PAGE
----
See What I Can See: New Zealand Photography for the Young and Curious

See What I Can See: New Zealand Photography for the Young and Curious

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Gregory O'Brien

Auckland University Press, Auckland, October 2015

265 x 235 mm, 112 pages, colour illustrations

Hardback, ISBN 978 1 86940 843 5, $34.99

Available from Auckland University Press

An excellent introduction to New Zealand Photography, with a superb selection of images.

 

Photography was invented in France in 1839 – the year before the Treaty of Waitangi was signed in New Zealand. Within a few years, cameras were charting the life and times of people at this end of the planet. See What I Can See is a celebration of that remarkable, well-travelled, ever-changing invention – the camera – the New Zealand that it captured, and the artists who wielded it.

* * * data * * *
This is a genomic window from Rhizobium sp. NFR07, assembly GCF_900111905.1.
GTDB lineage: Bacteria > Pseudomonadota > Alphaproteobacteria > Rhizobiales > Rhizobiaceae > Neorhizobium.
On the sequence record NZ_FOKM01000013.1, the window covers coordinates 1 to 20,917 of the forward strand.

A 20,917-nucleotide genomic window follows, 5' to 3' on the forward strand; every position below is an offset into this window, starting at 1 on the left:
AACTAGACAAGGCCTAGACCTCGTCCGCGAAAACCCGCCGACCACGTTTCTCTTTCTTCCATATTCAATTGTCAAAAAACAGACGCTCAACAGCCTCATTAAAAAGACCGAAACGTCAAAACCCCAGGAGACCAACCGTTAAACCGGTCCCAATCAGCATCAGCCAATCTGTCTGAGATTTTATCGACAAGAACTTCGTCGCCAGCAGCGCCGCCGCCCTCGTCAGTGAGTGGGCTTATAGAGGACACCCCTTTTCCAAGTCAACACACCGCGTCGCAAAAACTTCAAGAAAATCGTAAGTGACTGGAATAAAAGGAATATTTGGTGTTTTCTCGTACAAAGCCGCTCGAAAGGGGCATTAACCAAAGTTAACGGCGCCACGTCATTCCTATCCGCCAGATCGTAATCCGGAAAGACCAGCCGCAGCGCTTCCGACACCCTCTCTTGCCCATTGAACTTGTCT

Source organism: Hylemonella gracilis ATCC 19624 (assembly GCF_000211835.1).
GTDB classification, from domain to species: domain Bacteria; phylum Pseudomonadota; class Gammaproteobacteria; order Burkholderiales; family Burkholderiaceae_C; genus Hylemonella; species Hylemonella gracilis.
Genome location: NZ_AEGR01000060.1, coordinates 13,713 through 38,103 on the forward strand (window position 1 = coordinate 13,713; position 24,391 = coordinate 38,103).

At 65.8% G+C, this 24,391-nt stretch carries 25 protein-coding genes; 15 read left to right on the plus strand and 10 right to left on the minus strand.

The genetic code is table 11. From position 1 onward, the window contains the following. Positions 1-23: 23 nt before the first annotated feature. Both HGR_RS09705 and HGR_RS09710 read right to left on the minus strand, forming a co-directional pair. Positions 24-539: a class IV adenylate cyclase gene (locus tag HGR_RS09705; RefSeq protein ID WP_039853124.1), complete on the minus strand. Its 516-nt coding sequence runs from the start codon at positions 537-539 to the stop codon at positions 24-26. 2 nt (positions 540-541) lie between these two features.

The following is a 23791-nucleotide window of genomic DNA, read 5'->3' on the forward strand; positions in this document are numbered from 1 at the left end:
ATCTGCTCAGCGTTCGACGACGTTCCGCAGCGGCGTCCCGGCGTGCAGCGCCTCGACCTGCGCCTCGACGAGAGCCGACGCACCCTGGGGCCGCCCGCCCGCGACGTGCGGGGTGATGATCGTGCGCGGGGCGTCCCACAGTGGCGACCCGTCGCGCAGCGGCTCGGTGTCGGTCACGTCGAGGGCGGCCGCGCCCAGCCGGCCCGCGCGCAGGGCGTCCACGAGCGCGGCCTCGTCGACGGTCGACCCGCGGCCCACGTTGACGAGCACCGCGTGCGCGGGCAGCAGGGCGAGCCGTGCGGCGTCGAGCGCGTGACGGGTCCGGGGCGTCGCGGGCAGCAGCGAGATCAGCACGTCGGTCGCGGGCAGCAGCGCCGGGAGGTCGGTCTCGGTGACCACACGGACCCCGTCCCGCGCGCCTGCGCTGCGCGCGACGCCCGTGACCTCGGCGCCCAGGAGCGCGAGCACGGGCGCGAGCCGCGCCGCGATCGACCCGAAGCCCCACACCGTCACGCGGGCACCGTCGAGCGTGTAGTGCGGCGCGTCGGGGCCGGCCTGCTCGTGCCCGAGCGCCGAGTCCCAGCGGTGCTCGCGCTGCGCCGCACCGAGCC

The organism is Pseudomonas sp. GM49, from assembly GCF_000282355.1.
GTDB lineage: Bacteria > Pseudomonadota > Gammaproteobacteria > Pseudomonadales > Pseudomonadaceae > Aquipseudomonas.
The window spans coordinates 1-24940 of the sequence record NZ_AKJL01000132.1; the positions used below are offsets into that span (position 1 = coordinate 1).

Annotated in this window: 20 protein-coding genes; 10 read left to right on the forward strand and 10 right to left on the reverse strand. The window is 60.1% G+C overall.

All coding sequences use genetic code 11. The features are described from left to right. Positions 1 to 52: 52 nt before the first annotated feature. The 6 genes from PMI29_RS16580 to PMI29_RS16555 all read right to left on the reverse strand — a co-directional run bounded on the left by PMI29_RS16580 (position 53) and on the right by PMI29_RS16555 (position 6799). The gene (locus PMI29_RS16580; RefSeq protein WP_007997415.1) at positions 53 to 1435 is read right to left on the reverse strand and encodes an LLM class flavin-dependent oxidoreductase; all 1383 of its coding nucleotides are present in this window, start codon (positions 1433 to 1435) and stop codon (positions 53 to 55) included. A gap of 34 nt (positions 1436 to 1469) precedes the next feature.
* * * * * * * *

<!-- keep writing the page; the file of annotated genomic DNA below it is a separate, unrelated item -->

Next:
See What I Can See is a book about darkness and light, about careful planning and doing things on the spur of the moment, about the quickness of digital photography and the slowness of old technology. It’s a woman driving a tractor and a kid in a Colgate tube, a rock at Ngauruhoe and a Wahine survivor on a truck, it’s surfies and selfies and cabbages the size of kings. The book also presents a picture of a country – Aotearoa New Zealand – living its life, dreaming its dreams and taking care of its day-to-day business.

See What I Can See is an introduction to New Zealand photography that will appeal to young and curious photographers, students of New Zealand art history, or anyone who wants to sample the extraordinary range of images made in this country by our photographers.

For more photos and further links, go to www.chartwell.org.nz

Reviewed by Sarah Jane Barnett for The Reader

Reviewed by Hannah McKee for Stuff